Apple Enters Lodsys Patent Fight Over iOS Apps

Apple filed a request last week to intervene in a patent lawsuit brought by Lodsys against seven small independent iOS application developers.

Developers have sought Apple's formidable legal help and financial resources in the patent case after being confronted in letters from Lodsys in early May over alleged patent infringement for technology used to help customers make purchases inside iOS apps sold in the App Store.

Lodsys, a Texas-based patent holding company, filed suit against the developers on May 31 in U.S. District Court for the eastern district of Texas. Lodsys focused on two patents it holds: U.S. Patent No. 7,620,565 related to a "customer-based design module" and U.S. Patent No. 7,222,078 related to making purchases inside an application.

Florian Mueller, an activist in patent matters, Apple's request to intervene, but said the court is "fairly likely" to allow Apple's involvement. "It's good news that Apple now wants to confront Lodsys in court," Mueller wrote.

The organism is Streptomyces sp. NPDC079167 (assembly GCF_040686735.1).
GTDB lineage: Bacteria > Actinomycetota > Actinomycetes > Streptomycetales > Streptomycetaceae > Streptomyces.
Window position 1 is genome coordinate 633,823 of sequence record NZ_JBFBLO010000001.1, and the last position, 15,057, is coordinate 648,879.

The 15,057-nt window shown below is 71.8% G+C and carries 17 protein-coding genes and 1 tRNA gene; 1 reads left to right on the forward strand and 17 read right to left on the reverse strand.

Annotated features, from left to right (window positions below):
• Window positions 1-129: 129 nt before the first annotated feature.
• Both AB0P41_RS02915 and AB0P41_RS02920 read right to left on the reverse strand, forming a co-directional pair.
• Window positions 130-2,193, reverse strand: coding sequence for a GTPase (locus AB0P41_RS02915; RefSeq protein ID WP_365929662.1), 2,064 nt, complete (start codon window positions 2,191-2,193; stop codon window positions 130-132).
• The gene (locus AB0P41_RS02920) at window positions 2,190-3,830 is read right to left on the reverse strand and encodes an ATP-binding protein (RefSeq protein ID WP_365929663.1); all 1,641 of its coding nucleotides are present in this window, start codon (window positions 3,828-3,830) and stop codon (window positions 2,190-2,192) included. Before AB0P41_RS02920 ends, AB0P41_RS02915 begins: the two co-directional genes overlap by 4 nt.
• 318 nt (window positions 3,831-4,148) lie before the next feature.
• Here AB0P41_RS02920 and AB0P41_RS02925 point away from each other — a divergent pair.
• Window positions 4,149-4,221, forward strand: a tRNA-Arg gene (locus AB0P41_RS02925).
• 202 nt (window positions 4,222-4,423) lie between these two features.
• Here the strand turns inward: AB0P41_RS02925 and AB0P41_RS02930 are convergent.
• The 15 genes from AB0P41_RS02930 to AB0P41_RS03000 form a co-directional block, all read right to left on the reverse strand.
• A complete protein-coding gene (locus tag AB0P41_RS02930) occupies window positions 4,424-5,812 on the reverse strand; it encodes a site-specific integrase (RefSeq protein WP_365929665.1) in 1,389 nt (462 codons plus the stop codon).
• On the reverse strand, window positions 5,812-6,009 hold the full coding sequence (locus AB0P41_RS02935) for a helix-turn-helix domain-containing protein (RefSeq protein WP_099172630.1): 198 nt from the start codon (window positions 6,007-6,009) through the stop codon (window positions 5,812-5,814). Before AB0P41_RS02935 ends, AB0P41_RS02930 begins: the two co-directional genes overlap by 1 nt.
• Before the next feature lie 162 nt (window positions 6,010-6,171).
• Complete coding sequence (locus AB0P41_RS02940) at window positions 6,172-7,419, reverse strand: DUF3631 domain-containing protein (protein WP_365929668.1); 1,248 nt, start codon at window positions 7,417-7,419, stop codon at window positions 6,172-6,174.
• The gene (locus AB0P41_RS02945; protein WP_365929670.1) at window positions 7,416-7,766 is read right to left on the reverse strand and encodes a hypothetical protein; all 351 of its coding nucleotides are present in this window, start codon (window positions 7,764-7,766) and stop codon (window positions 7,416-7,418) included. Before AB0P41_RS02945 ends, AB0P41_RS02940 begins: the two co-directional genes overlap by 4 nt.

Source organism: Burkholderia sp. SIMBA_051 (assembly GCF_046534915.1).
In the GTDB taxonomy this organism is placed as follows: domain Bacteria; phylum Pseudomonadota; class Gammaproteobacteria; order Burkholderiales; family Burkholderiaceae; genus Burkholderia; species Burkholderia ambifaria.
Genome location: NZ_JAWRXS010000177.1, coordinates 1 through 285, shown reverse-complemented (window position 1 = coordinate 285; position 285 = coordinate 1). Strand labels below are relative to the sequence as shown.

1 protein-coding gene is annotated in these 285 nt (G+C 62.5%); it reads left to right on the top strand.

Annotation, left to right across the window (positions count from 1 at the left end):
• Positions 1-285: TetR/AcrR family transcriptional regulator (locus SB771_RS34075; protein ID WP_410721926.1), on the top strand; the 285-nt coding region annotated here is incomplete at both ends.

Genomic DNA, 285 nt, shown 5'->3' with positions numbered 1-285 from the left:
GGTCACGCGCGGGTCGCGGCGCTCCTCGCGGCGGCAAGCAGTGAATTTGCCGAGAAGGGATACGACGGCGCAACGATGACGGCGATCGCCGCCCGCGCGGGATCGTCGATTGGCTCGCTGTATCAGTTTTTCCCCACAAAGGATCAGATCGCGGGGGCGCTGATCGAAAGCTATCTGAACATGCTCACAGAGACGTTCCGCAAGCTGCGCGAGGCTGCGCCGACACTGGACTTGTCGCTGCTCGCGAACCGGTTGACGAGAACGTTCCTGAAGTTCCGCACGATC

Apple's 21-page motion says it should be allowed to intervene partly because it already has a license to the very patents in dispute. "Both Lodsys' complaint and its threats to other Apple developers adversely affect the value of Apple's license and its business with the developers," Apple said.

Apple also noted that it is tied into an ecosystem with independent software developers through the iPhone and iPad , the iOS operating system and the App Store. And it said Lodsys has not described precisely how the seven iOS developers infringed on the two patents described in the suit.

The seven iOS developers named in the Lodsys lawsuit are Combay Inc. of Roanoke, Texas, maker of Megan Poker Online Texas Hold'em for iPhone; Iconfactory Inc. of Greensboro, N.C., maker of Twitterrific for iPhone and iPad; Illusion Labs AB of Malso, Sweden, maker of Labyrinth for iPhone; Michael Karr, doing business as Shovelmate of Las Vegas, maker of 69 Positions for iPhone; QuickOffice Inc. of Plano, Tex., maker of QuickOffice Connect for iPhone; Richard Shinderman of Brooklyn, N.Y., maker of Hearts and Daggers for iPhone; and Wulven Game Studios of Hanoi, Vietnam, maker of Shadow Era for iPhone.

The federal court case has been assigned to Judge T. John Ward.

Matt Hamblen covers mobile and wireless, smartphones and other handhelds, and wireless networking for Computerworld. Follow Matt on Twitter at @matthamblen or subscribe to Matt's RSS feed. His e-mail address is mhamblen@computerworld.com.

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